DEFINITION of 'Occupational Labor Mobility'

Refers to the ease with which workers can switch career fields to find gainful employment or meet labor needs. Higher levels of occupational labor mobility help to maintain strong employment and productivity levels, leading many governments to provide occupational retraining to help workers acquire necessary skills and expedite the process.

BREAKING DOWN 'Occupational Labor Mobility'

A lack of occupational labor mobility is often referred to as "golden handcuffs," meaning that higher paid workers with only one unique skill-set cannot quickly change career fields without a major financial adjustment. The ongoing struggles of the U.S. autoworker have provided a painful example of this, with many downsized workers not being able to find employment with compensation anywhere close to their previous levels.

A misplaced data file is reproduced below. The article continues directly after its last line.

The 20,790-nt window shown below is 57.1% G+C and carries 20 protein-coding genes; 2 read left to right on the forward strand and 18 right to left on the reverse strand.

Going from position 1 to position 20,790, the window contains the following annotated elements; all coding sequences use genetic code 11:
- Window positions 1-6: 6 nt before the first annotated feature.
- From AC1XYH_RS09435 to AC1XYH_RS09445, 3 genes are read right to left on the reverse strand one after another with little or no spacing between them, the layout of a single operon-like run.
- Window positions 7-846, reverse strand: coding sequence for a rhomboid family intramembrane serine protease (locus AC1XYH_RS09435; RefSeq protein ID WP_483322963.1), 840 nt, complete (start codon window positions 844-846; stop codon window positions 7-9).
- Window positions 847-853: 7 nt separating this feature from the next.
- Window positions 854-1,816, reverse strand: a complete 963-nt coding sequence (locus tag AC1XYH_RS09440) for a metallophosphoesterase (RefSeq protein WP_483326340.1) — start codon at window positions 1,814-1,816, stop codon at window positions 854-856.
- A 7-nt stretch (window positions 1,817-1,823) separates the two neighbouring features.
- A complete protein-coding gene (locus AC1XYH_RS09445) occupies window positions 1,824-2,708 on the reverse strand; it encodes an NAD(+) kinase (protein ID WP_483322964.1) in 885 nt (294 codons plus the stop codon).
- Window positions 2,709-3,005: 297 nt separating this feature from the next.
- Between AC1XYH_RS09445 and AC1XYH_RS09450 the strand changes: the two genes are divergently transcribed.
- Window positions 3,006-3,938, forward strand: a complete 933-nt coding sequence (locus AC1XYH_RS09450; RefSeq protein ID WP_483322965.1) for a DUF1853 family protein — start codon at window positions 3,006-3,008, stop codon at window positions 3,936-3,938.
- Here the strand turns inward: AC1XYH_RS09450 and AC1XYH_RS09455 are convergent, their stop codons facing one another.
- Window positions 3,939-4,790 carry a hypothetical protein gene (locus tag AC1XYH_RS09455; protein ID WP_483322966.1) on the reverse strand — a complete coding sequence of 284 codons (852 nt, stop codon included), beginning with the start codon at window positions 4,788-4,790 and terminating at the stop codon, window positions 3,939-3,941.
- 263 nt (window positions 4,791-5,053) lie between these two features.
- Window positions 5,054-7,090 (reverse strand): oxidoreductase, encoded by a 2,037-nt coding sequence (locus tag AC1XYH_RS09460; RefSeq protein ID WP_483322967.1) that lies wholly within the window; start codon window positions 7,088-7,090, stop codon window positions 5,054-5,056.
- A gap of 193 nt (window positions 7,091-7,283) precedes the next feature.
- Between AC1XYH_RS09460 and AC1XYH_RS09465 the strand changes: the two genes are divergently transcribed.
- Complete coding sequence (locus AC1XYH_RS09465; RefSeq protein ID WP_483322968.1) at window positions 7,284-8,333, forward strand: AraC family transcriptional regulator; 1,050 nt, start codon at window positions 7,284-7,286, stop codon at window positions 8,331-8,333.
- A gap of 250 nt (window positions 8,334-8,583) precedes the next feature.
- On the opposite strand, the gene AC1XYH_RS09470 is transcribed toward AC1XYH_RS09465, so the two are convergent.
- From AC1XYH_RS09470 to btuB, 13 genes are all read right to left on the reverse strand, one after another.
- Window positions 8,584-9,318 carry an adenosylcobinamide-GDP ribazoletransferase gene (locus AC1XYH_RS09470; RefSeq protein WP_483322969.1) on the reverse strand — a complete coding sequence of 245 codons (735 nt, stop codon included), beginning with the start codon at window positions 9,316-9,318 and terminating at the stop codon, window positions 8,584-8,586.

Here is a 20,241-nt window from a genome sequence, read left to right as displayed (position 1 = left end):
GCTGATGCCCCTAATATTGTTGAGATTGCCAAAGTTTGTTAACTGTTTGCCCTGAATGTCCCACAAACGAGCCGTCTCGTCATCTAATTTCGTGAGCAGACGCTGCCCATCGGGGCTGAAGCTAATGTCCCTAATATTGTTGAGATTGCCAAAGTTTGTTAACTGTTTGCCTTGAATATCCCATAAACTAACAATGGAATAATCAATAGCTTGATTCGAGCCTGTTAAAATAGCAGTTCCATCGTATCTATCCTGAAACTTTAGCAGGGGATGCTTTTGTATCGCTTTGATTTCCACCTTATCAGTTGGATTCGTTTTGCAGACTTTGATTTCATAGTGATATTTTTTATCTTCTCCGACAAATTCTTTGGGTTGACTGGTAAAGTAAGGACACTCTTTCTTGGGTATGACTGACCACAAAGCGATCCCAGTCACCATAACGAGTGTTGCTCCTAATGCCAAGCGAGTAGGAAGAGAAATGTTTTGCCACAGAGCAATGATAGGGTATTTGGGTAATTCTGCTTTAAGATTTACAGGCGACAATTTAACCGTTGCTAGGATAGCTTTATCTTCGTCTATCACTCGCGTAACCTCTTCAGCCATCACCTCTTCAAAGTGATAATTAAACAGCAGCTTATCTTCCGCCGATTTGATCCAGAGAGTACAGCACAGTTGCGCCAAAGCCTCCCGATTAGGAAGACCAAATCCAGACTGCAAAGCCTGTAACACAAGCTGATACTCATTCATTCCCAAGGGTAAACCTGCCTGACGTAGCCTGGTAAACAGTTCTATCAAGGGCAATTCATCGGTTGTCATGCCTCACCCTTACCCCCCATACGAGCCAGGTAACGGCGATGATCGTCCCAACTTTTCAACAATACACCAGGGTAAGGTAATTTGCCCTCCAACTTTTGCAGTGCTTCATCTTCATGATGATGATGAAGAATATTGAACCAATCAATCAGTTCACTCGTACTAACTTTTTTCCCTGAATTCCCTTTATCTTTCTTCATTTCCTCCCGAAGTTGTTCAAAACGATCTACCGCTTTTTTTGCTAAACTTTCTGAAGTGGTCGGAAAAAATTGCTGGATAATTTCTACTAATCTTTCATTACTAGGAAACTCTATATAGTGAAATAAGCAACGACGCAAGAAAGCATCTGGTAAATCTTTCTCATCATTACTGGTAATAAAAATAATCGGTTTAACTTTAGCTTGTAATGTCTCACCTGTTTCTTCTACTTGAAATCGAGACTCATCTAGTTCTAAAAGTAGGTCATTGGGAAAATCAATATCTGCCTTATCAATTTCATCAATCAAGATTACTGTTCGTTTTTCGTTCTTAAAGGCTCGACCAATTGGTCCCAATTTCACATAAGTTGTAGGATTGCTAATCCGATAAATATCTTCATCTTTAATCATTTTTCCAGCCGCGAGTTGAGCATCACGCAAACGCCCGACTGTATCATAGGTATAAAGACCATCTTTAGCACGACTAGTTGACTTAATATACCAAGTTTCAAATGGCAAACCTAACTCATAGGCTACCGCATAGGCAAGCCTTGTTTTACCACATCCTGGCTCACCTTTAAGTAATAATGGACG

1. Geographical Labor Mobility

    This refers to the level of freedom that workers have to relocate ...
  2. Worker Adjustment And Retraining ...

    A United States labor law that offers protection to workers, ...
  3. Department Of Labor (DOL)

    The Department of Labor is a cabinet-level U.S. agency responsible ...
  4. Workers' Compensation Coverage ...

    Insurance that protects employees under state laws, and provides ...
  5. Trade Adjustment Allowance

    A federal government subsidy paid to individuals who have lost ...
  6. Labor Market

    The labor market refers to the supply and demand for labor, in ...
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